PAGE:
art by Cheryl L Owen-Wilson
Regarding Your Unexpected Visit to the Surface of an Apparently Only Mostly Uninhabited Planet
by Sylvia Spruck Wrigley
We regret to inform you that the damage you have claimed to your spaceship, mainly the ingestion of asteroid dust and various dents and newly ripped fuselage, is not covered in your insurance policy.
The damage done to the space ship as you traveled through the asteroid belt could be classed as negligence, as it is quite clearly documented in the manual that it is unsafe to attempt to navigate through debris of any kind. This is specifically because of the risk of such maneuvers. However, we do understand that you felt that the situation was an emergency.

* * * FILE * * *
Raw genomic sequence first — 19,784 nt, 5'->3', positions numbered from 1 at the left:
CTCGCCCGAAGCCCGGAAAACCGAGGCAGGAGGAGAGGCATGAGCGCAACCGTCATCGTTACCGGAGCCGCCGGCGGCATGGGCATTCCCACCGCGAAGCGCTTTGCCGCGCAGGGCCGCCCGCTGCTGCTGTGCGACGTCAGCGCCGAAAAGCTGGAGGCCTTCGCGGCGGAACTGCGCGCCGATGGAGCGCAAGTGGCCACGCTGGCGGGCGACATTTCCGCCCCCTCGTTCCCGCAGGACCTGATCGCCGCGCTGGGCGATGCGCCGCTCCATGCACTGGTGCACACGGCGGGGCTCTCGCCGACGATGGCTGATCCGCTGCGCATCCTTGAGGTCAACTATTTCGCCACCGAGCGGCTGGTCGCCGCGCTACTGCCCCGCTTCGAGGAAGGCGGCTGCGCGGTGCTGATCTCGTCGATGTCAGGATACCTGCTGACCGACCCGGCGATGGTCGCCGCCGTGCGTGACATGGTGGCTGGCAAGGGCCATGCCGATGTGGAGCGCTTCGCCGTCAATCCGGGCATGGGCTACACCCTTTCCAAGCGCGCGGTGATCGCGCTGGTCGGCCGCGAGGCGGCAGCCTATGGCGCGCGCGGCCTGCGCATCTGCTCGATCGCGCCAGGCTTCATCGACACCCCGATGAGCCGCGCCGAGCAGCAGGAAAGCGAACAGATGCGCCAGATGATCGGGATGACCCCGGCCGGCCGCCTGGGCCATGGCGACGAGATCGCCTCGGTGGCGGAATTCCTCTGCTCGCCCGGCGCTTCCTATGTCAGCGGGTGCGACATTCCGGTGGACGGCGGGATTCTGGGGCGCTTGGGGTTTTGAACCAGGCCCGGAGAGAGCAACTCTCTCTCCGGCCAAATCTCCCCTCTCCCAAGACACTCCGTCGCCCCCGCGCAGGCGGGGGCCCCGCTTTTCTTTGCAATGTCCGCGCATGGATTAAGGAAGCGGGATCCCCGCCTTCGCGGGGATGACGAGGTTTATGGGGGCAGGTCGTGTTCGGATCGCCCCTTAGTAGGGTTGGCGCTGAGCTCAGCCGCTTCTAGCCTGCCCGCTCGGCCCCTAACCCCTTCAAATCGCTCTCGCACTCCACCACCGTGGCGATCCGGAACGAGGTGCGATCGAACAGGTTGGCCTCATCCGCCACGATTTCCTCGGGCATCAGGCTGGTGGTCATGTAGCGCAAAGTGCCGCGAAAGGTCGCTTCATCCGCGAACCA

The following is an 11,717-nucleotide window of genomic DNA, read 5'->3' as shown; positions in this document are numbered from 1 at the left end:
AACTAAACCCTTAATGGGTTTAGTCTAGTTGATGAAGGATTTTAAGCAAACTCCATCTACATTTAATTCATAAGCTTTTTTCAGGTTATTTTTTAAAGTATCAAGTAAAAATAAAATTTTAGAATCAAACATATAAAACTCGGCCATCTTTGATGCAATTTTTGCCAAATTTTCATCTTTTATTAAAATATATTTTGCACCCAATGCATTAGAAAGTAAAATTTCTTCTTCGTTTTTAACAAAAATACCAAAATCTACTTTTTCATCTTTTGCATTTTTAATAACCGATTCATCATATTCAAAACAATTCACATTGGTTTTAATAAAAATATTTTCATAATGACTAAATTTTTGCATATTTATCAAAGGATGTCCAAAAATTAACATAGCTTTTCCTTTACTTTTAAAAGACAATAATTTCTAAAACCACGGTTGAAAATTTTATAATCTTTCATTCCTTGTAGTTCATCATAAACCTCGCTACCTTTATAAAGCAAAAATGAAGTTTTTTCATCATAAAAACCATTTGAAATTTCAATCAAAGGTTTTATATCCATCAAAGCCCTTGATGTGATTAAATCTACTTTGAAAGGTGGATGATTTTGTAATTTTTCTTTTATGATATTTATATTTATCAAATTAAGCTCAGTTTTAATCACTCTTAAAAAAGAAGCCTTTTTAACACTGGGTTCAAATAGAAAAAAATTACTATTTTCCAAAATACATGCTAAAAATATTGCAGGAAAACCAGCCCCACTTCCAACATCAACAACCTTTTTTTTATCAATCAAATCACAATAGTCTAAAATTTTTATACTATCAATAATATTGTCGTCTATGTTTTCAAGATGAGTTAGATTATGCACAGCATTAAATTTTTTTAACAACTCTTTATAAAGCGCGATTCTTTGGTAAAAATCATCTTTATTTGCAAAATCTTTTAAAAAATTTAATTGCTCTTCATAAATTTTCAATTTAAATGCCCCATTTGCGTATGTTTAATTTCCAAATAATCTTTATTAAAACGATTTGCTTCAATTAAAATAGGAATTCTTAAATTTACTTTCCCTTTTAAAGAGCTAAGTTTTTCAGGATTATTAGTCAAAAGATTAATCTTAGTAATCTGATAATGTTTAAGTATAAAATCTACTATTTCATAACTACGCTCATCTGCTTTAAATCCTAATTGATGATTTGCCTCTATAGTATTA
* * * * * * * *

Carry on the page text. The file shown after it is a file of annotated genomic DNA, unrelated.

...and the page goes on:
The critical engagement light is a known defect that only comes up for very few of our customers in a very specific set of events. Specifically, on models ranging from serial number 210t51A to 232q17B (you can find out your serial number by checking the plate set by the undercarriage), if you have been traveling for long distances without an appreciable atmosphere and the outer temperature has fallen below 100 kelvin while the inner temperature is still at a livable standard, then there is a risk that the temperature discrepancy--as per standards document 7656v53--would lead to a false display which, as you saw, gives the impression that the temperature gauge is no longer working and leads to inaccurate readings of the critical engagement light and eventually causes the alarm klaxon to sound with visual and aural warnings to land immediately before the ship explodes.
I can assure you that there was no danger of explosion in this circumstance and the space ship was completely competent to continue its flight.